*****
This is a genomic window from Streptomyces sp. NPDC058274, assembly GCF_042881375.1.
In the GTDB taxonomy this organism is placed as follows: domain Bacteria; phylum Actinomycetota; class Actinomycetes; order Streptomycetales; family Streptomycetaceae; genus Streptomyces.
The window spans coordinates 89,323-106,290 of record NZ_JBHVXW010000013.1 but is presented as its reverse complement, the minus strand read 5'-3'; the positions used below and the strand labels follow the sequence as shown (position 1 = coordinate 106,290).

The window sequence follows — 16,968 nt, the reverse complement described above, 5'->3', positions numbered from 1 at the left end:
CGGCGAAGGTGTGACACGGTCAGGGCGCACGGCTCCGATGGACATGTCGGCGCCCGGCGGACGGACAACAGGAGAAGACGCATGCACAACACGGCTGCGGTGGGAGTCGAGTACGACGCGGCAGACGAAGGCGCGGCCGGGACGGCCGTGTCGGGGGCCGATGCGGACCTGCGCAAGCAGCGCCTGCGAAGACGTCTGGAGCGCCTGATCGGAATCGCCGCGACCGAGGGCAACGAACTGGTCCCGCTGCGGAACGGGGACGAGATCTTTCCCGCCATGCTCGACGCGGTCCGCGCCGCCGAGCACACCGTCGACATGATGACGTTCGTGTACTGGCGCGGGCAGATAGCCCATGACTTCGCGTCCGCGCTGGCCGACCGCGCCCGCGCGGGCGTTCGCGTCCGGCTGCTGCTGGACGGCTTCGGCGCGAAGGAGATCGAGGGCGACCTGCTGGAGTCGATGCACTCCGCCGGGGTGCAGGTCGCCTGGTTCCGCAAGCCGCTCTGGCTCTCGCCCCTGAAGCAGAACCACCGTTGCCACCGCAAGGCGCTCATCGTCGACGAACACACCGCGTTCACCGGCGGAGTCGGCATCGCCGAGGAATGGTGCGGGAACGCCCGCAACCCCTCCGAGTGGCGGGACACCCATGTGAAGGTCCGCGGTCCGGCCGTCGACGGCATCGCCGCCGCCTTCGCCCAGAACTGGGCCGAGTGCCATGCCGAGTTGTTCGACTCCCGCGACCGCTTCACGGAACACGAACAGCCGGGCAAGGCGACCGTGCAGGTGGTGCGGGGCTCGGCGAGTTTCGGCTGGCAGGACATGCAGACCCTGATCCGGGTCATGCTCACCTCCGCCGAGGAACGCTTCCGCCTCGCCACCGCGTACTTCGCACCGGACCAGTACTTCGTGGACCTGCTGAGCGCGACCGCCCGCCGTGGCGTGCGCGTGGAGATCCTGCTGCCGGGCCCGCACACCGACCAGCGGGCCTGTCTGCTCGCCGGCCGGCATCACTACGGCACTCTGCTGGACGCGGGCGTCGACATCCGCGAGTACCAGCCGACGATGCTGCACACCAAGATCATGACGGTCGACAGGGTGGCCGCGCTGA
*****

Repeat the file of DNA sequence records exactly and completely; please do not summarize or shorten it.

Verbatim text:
This is a genomic window from Streptomyces sp. NPDC058274, assembly GCF_042881375.1.
In the GTDB taxonomy this organism is placed as follows: domain Bacteria; phylum Actinomycetota; class Actinomycetes; order Streptomycetales; family Streptomycetaceae; genus Streptomyces.
The window spans coordinates 89,323-106,290 of record NZ_JBHVXW010000013.1 but is presented as its reverse complement, the minus strand read 5'-3'; the positions used below and the strand labels follow the sequence as shown (position 1 = coordinate 106,290).

The window sequence follows — 16,968 nt, the reverse complement described above, 5'->3', positions numbered from 1 at the left end:
CGGCGAAGGTGTGACACGGTCAGGGCGCACGGCTCCGATGGACATGTCGGCGCCCGGCGGACGGACAACAGGAGAAGACGCATGCACAACACGGCTGCGGTGGGAGTCGAGTACGACGCGGCAGACGAAGGCGCGGCCGGGACGGCCGTGTCGGGGGCCGATGCGGACCTGCGCAAGCAGCGCCTGCGAAGACGTCTGGAGCGCCTGATCGGAATCGCCGCGACCGAGGGCAACGAACTGGTCCCGCTGCGGAACGGGGACGAGATCTTTCCCGCCATGCTCGACGCGGTCCGCGCCGCCGAGCACACCGTCGACATGATGACGTTCGTGTACTGGCGCGGGCAGATAGCCCATGACTTCGCGTCCGCGCTGGCCGACCGCGCCCGCGCGGGCGTTCGCGTCCGGCTGCTGCTGGACGGCTTCGGCGCGAAGGAGATCGAGGGCGACCTGCTGGAGTCGATGCACTCCGCCGGGGTGCAGGTCGCCTGGTTCCGCAAGCCGCTCTGGCTCTCGCCCCTGAAGCAGAACCACCGTTGCCACCGCAAGGCGCTCATCGTCGACGAACACACCGCGTTCACCGGCGGAGTCGGCATCGCCGAGGAATGGTGCGGGAACGCCCGCAACCCCTCCGAGTGGCGGGACACCCATGTGAAGGTCCGCGGTCCGGCCGTCGACGGCATCGCCGCCGCCTTCGCCCAGAACTGGGCCGAGTGCCATGCCGAGTTGTTCGACTCCCGCGACCGCTTCACGGAACACGAACAGCCGGGCAAGGCGACCGTGCAGGTGGTGCGGGGCTCGGCGAGTTTCGGCTGGCAGGACATGCAGACCCTGATCCGGGTCATGCTCACCTCCGCCGAGGAACGCTTCCGCCTCGCCACCGCGTACTTCGCACCGGACCAGTACTTCGTGGACCTGCTGAGCGCGACCGCCCGCCGTGGCGTGCGCGTGGAGATCCTGCTGCCGGGCCCGCACACCGACCAGCGGGCCTGTCTGCTCGCCGGCCGGCATCACTACGGCACTCTGCTGGACGCGGGCGTCGACATCCGCGAGTACCAGCCGACGATGCTGCACACCAAGATCATGACGGTCGACAGGGTGGCCGCGCTGA